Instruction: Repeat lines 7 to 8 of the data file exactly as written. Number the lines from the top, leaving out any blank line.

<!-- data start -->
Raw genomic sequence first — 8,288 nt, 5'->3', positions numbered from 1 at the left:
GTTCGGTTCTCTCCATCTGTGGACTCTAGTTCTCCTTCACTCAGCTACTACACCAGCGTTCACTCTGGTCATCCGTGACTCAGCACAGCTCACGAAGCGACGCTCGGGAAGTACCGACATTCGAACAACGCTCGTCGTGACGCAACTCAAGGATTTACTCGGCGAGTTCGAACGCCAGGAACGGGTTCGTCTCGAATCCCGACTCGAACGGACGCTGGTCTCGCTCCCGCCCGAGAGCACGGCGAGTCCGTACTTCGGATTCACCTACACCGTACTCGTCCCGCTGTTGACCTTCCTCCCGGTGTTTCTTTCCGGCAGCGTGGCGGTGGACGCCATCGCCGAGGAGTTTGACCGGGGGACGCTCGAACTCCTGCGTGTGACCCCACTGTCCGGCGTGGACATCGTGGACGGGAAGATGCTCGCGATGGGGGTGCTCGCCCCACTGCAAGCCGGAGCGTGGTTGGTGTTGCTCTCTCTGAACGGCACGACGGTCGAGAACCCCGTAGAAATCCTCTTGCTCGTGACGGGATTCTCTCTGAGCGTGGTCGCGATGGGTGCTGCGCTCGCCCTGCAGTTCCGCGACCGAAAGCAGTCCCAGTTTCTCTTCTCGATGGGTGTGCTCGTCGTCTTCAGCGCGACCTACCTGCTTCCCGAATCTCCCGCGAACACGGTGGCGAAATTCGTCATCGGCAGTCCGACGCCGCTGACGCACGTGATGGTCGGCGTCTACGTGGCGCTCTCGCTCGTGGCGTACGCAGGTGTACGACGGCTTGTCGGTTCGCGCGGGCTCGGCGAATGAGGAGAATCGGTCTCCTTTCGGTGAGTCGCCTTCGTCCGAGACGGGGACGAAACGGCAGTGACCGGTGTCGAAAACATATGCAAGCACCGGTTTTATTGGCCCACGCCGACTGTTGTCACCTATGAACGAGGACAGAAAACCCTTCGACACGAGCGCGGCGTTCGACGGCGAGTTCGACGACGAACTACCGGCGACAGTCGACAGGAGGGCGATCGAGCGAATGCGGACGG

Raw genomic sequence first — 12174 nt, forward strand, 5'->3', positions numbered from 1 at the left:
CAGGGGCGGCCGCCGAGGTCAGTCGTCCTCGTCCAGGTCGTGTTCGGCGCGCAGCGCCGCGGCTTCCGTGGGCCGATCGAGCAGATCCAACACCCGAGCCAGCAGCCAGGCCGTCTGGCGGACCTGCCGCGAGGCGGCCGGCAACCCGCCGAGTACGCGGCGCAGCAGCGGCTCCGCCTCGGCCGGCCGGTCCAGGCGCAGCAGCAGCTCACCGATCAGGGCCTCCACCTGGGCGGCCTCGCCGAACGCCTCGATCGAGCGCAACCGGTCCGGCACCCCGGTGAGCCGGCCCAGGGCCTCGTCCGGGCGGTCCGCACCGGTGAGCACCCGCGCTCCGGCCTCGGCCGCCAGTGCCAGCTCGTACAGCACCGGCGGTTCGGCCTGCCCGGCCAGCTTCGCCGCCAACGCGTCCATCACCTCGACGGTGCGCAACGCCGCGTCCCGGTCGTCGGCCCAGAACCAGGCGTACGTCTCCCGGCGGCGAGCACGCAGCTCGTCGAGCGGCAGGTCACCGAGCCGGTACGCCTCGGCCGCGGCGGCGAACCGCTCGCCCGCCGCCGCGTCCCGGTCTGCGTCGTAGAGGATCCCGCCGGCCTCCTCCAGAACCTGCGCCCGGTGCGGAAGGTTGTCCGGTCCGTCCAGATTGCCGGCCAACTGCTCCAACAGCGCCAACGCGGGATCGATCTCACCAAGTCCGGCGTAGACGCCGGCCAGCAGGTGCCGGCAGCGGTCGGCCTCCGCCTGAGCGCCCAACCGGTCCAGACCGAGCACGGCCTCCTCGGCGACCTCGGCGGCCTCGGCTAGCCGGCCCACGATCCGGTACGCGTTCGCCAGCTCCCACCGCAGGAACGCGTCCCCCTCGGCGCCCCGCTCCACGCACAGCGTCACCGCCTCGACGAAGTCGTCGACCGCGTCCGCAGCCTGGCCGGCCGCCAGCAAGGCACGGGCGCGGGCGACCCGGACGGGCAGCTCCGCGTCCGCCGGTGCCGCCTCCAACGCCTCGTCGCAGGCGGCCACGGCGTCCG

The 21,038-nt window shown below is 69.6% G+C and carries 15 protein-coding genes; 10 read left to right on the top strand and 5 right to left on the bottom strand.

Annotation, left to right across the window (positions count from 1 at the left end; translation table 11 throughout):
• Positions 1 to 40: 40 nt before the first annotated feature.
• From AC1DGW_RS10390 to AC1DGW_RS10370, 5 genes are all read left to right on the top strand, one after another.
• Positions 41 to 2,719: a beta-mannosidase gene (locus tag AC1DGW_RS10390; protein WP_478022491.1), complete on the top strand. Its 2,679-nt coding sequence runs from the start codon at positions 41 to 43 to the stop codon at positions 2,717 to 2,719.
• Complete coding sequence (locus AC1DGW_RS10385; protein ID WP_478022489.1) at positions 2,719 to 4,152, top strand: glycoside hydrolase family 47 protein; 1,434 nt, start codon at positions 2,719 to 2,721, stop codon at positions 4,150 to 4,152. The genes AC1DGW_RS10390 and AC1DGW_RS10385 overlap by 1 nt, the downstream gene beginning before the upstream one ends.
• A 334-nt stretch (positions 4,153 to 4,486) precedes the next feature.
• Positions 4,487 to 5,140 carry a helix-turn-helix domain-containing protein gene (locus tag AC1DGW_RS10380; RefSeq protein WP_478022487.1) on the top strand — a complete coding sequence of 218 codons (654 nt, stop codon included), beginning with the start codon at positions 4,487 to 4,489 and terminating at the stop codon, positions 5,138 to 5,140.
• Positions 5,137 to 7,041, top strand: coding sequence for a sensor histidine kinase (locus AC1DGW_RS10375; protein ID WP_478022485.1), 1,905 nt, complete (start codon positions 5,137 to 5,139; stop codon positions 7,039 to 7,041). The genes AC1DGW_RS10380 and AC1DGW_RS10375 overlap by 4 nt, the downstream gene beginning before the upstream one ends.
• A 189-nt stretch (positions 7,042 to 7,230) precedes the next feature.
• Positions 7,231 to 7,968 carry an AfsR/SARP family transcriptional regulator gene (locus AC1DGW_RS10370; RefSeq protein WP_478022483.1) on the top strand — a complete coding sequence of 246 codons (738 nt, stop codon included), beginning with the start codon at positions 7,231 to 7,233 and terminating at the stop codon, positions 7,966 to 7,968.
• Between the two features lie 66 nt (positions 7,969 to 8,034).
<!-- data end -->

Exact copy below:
• Positions 1 to 40: 40 nt before the first annotated feature.
• From AC1DGW_RS10390 to AC1DGW_RS10370, 5 genes are all read left to right on the top strand, one after another.